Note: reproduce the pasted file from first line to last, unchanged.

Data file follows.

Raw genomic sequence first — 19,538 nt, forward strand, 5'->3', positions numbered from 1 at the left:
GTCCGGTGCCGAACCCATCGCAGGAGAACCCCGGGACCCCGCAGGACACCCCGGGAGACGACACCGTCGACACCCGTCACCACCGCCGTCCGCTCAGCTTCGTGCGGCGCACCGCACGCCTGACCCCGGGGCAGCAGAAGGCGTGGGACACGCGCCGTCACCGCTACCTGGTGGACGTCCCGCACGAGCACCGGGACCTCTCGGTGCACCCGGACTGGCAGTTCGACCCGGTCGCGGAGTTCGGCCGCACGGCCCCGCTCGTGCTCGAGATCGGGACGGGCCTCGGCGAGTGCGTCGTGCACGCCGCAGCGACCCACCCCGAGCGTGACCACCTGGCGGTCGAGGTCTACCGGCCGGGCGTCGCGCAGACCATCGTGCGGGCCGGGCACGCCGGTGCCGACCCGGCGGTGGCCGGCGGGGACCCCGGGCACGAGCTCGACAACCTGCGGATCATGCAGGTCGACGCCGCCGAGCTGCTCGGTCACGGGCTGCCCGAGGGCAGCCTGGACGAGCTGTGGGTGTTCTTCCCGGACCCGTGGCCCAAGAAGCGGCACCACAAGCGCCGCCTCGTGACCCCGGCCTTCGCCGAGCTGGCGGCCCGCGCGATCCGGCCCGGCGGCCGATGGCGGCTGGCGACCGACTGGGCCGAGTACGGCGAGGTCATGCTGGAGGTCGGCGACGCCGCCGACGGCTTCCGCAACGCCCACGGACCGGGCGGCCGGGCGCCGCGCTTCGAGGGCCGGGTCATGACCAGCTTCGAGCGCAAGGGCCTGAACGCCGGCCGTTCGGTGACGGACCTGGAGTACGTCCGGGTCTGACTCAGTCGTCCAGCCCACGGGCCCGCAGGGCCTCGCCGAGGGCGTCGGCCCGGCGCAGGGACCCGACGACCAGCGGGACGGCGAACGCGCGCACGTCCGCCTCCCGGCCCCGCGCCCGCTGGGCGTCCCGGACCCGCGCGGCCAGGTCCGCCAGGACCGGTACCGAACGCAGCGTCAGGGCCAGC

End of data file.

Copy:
Raw genomic sequence first — 19,538 nt, forward strand, 5'->3', positions numbered from 1 at the left:
GTCCGGTGCCGAACCCATCGCAGGAGAACCCCGGGACCCCGCAGGACACCCCGGGAGACGACACCGTCGACACCCGTCACCACCGCCGTCCGCTCAGCTTCGTGCGGCGCACCGCACGCCTGACCCCGGGGCAGCAGAAGGCGTGGGACACGCGCCGTCACCGCTACCTGGTGGACGTCCCGCACGAGCACCGGGACCTCTCGGTGCACCCGGACTGGCAGTTCGACCCGGTCGCGGAGTTCGGCCGCACGGCCCCGCTCGTGCTCGAGATCGGGACGGGCCTCGGCGAGTGCGTCGTGCACGCCGCAGCGACCCACCCCGAGCGTGACCACCTGGCGGTCGAGGTCTACCGGCCGGGCGTCGCGCAGACCATCGTGCGGGCCGGGCACGCCGGTGCCGACCCGGCGGTGGCCGGCGGGGACCCCGGGCACGAGCTCGACAACCTGCGGATCATGCAGGTCGACGCCGCCGAGCTGCTCGGTCACGGGCTGCCCGAGGGCAGCCTGGACGAGCTGTGGGTGTTCTTCCCGGACCCGTGGCCCAAGAAGCGGCACCACAAGCGCCGCCTCGTGACCCCGGCCTTCGCCGAGCTGGCGGCCCGCGCGATCCGGCCCGGCGGCCGATGGCGGCTGGCGACCGACTGGGCCGAGTACGGCGAGGTCATGCTGGAGGTCGGCGACGCCGCCGACGGCTTCCGCAACGCCCACGGACCGGGCGGCCGGGCGCCGCGCTTCGAGGGCCGGGTCATGACCAGCTTCGAGCGCAAGGGCCTGAACGCCGGCCGTTCGGTGACGGACCTGGAGTACGTCCGGGTCTGACTCAGTCGTCCAGCCCACGGGCCCGCAGGGCCTCGCCGAGGGCGTCGGCCCGGCGCAGGGACCCGACGACCAGCGGGACGGCGAACGCGCGCACGTCCGCCTCCCGGCCCCGCGCCCGCTGGGCGTCCCGGACCCGCGCGGCCAGGTCCGCCAGGACCGGTACCGAACGCAGCGTCAGGGCCAGC